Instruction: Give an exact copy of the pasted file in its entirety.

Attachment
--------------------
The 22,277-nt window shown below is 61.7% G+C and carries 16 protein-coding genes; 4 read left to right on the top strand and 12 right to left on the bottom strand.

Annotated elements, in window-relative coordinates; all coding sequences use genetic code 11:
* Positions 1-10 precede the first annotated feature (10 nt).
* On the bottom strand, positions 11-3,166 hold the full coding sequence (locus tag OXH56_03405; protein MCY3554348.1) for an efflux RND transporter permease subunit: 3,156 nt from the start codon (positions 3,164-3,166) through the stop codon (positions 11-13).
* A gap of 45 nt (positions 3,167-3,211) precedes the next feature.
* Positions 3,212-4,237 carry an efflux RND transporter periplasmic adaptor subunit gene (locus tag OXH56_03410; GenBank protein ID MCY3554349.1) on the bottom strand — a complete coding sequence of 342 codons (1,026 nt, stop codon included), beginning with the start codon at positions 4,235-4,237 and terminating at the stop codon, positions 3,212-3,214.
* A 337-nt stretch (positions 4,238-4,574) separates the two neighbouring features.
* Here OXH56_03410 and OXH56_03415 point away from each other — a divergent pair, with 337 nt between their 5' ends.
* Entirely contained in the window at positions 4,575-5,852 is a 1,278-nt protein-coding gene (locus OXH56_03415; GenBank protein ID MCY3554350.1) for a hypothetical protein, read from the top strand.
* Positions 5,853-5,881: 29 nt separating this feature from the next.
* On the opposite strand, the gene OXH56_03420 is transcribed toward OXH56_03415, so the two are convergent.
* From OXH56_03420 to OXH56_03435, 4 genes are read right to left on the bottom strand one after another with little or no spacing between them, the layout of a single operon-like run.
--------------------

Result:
The 22,277-nt window shown below is 61.7% G+C and carries 16 protein-coding genes; 4 read left to right on the top strand and 12 right to left on the bottom strand.

Annotated elements, in window-relative coordinates; all coding sequences use genetic code 11:
* Positions 1-10 precede the first annotated feature (10 nt).
* On the bottom strand, positions 11-3,166 hold the full coding sequence (locus tag OXH56_03405; protein MCY3554348.1) for an efflux RND transporter permease subunit: 3,156 nt from the start codon (positions 3,164-3,166) through the stop codon (positions 11-13).
* A gap of 45 nt (positions 3,167-3,211) precedes the next feature.
* Positions 3,212-4,237 carry an efflux RND transporter periplasmic adaptor subunit gene (locus tag OXH56_03410; GenBank protein ID MCY3554349.1) on the bottom strand — a complete coding sequence of 342 codons (1,026 nt, stop codon included), beginning with the start codon at positions 4,235-4,237 and terminating at the stop codon, positions 3,212-3,214.
* A 337-nt stretch (positions 4,238-4,574) separates the two neighbouring features.
* Here OXH56_03410 and OXH56_03415 point away from each other — a divergent pair, with 337 nt between their 5' ends.
* Entirely contained in the window at positions 4,575-5,852 is a 1,278-nt protein-coding gene (locus OXH56_03415; GenBank protein ID MCY3554350.1) for a hypothetical protein, read from the top strand.
* Positions 5,853-5,881: 29 nt separating this feature from the next.
* On the opposite strand, the gene OXH56_03420 is transcribed toward OXH56_03415, so the two are convergent.
* From OXH56_03420 to OXH56_03435, 4 genes are read right to left on the bottom strand one after another with little or no spacing between them, the layout of a single operon-like run.